Every dungeon is crawling with bad Pokemon, so you’ll have to fight them to get stronger. Movements and actions are taken in turn so, for example, your character will move into position, perform an action, then your teammates take their turn, and then the enemy Pokemon gets his turn. So there is an element of strategy here as you approach the bad Pokemon.

The penalty for defeat is severe: If you faint in battle you are kicked out of the dungeon, all of your unbanked money is taken, and up to half of your items are removed. This penalty creates an enjoyable sense of risk as the player considers whether to move deeper or escape to safety. Other Mystery Dungeon games are infamous for completely stripping defeated players down to level 1, however the Pokemon version is much more forgiving. Here, revived characters get to keep all of their experience points and skills, so the difficulty is quite manageable for young players. Even better, if you have a friend who also owns Time/Darkness you send them a call for help and be rescued via the Wi-Fi connection. If you are booted back to the beginning, the dungeon layout is refreshed to something new (keeping monotony to a minimum) and there are new useful items lying around to help you get a little further.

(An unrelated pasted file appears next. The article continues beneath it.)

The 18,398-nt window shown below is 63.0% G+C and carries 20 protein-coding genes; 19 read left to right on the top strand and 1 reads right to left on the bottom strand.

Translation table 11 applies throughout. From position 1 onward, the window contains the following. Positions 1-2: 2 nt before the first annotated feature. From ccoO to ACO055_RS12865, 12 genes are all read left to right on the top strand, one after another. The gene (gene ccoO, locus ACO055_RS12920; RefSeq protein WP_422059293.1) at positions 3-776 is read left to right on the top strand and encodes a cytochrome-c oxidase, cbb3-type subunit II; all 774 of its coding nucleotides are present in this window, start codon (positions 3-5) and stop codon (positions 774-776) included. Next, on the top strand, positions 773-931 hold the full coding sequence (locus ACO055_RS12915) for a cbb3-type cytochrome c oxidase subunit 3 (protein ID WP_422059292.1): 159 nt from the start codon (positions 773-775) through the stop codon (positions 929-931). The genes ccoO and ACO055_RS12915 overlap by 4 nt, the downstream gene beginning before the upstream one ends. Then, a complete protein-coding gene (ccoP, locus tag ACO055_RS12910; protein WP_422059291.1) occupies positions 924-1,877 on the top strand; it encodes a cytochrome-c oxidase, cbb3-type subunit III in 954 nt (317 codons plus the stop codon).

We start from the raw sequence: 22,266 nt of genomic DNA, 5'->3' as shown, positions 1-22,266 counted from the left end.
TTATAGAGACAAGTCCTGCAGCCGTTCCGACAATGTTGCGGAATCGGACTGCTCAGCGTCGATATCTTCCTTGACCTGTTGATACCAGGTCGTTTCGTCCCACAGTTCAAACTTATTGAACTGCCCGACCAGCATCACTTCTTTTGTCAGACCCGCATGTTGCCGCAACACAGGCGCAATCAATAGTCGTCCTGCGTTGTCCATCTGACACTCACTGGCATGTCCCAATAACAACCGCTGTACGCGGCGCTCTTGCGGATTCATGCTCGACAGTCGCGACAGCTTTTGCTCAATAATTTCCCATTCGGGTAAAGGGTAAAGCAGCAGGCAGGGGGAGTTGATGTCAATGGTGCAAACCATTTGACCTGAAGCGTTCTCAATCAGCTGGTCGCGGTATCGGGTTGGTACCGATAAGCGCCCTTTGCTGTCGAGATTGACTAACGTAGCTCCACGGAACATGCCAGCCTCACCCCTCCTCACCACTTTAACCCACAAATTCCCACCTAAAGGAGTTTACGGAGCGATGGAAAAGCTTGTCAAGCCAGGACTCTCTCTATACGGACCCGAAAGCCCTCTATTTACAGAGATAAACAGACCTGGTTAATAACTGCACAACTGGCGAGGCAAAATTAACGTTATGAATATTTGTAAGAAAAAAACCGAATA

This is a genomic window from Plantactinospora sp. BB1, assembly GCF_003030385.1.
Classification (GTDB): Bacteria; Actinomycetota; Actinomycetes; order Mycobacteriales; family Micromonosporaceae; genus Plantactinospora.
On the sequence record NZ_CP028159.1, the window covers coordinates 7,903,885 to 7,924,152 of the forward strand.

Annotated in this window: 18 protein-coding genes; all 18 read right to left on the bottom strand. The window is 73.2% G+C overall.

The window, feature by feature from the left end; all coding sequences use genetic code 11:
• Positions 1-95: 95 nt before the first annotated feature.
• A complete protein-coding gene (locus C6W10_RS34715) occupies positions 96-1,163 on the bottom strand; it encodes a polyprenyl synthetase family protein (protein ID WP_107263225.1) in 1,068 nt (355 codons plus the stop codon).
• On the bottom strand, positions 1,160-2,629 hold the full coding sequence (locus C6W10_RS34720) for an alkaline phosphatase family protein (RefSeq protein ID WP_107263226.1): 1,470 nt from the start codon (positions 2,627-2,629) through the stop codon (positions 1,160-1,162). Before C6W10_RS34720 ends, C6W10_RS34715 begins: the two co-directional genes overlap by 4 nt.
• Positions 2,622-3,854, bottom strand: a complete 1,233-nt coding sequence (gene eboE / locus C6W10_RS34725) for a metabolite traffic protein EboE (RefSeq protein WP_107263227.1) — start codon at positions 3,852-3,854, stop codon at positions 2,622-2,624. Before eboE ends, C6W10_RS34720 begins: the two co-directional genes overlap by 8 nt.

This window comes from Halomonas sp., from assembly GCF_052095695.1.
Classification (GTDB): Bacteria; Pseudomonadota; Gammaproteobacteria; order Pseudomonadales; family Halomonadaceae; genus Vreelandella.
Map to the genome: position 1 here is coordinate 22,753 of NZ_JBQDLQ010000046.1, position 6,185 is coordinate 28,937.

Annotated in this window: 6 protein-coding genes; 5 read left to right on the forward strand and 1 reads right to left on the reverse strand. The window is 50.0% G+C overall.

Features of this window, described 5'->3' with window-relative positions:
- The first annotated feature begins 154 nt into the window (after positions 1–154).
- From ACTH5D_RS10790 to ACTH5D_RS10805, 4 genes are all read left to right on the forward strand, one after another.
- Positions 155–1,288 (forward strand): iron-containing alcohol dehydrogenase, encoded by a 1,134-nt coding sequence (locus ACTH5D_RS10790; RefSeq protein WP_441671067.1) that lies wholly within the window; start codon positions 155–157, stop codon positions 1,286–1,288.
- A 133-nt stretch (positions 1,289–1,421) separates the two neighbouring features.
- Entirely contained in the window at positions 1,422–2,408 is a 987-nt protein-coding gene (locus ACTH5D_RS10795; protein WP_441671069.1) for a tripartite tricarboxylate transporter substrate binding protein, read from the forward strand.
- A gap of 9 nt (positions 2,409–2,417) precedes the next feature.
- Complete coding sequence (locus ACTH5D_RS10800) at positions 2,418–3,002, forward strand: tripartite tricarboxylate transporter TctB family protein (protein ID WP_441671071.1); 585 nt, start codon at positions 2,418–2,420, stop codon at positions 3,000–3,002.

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The familiar Pokemon-catching element does make a small appearance once you reach a certain point in the game. However, rather than using Poke-balls to catch weakened enemies in combat, Mystery Dungeon governs your roster by chance. There is a small chance that a defeated Pokemon will ask to join your party, and you’ll want to build him into your roster so you can be successful in future battles. For example, if you’re planning an expedition into a dungeon full of Grass Pokemon, you’ll want to bring along a couple of Fire Pokemon because Fire beats Grass. The game offers an encyclopedic account of each of the 490 Pokemon and if there’s a handy glossary that will help you develop your grasp of Pokemon terminology and lore.